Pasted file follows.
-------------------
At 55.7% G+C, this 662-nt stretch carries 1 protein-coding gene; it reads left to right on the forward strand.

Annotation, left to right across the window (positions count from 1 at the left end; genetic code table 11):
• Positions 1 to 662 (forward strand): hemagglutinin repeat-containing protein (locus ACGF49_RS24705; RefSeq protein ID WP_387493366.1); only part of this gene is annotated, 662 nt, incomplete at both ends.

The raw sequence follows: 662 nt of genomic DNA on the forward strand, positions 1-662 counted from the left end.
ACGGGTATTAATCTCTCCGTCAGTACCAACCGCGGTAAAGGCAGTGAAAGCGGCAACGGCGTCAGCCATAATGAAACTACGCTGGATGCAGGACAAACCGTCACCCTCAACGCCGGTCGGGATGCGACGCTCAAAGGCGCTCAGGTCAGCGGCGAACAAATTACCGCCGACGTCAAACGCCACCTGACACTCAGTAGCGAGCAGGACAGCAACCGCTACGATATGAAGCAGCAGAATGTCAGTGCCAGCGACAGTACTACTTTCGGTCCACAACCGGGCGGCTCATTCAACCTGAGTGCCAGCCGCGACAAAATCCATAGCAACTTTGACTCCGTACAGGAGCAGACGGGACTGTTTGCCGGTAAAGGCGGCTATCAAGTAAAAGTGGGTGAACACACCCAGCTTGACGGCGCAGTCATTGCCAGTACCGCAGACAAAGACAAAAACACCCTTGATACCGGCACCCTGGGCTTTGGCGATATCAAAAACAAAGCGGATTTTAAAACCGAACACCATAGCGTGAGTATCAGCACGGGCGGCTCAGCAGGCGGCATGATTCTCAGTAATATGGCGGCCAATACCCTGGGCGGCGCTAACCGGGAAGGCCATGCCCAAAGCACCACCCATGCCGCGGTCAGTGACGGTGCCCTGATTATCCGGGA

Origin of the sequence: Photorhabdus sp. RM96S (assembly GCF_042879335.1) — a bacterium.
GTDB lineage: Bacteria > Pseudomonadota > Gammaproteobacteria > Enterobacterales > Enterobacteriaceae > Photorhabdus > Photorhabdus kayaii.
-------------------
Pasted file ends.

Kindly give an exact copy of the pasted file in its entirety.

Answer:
At 55.7% G+C, this 662-nt stretch carries 1 protein-coding gene; it reads left to right on the forward strand.

Annotation, left to right across the window (positions count from 1 at the left end; genetic code table 11):
• Positions 1 to 662 (forward strand): hemagglutinin repeat-containing protein (locus ACGF49_RS24705; RefSeq protein ID WP_387493366.1); only part of this gene is annotated, 662 nt, incomplete at both ends.

The raw sequence follows: 662 nt of genomic DNA on the forward strand, positions 1-662 counted from the left end.
ACGGGTATTAATCTCTCCGTCAGTACCAACCGCGGTAAAGGCAGTGAAAGCGGCAACGGCGTCAGCCATAATGAAACTACGCTGGATGCAGGACAAACCGTCACCCTCAACGCCGGTCGGGATGCGACGCTCAAAGGCGCTCAGGTCAGCGGCGAACAAATTACCGCCGACGTCAAACGCCACCTGACACTCAGTAGCGAGCAGGACAGCAACCGCTACGATATGAAGCAGCAGAATGTCAGTGCCAGCGACAGTACTACTTTCGGTCCACAACCGGGCGGCTCATTCAACCTGAGTGCCAGCCGCGACAAAATCCATAGCAACTTTGACTCCGTACAGGAGCAGACGGGACTGTTTGCCGGTAAAGGCGGCTATCAAGTAAAAGTGGGTGAACACACCCAGCTTGACGGCGCAGTCATTGCCAGTACCGCAGACAAAGACAAAAACACCCTTGATACCGGCACCCTGGGCTTTGGCGATATCAAAAACAAAGCGGATTTTAAAACCGAACACCATAGCGTGAGTATCAGCACGGGCGGCTCAGCAGGCGGCATGATTCTCAGTAATATGGCGGCCAATACCCTGGGCGGCGCTAACCGGGAAGGCCATGCCCAAAGCACCACCCATGCCGCGGTCAGTGACGGTGCCCTGATTATCCGGGA

Origin of the sequence: Photorhabdus sp. RM96S (assembly GCF_042879335.1) — a bacterium.
GTDB lineage: Bacteria > Pseudomonadota > Gammaproteobacteria > Enterobacterales > Enterobacteriaceae > Photorhabdus > Photorhabdus kayaii.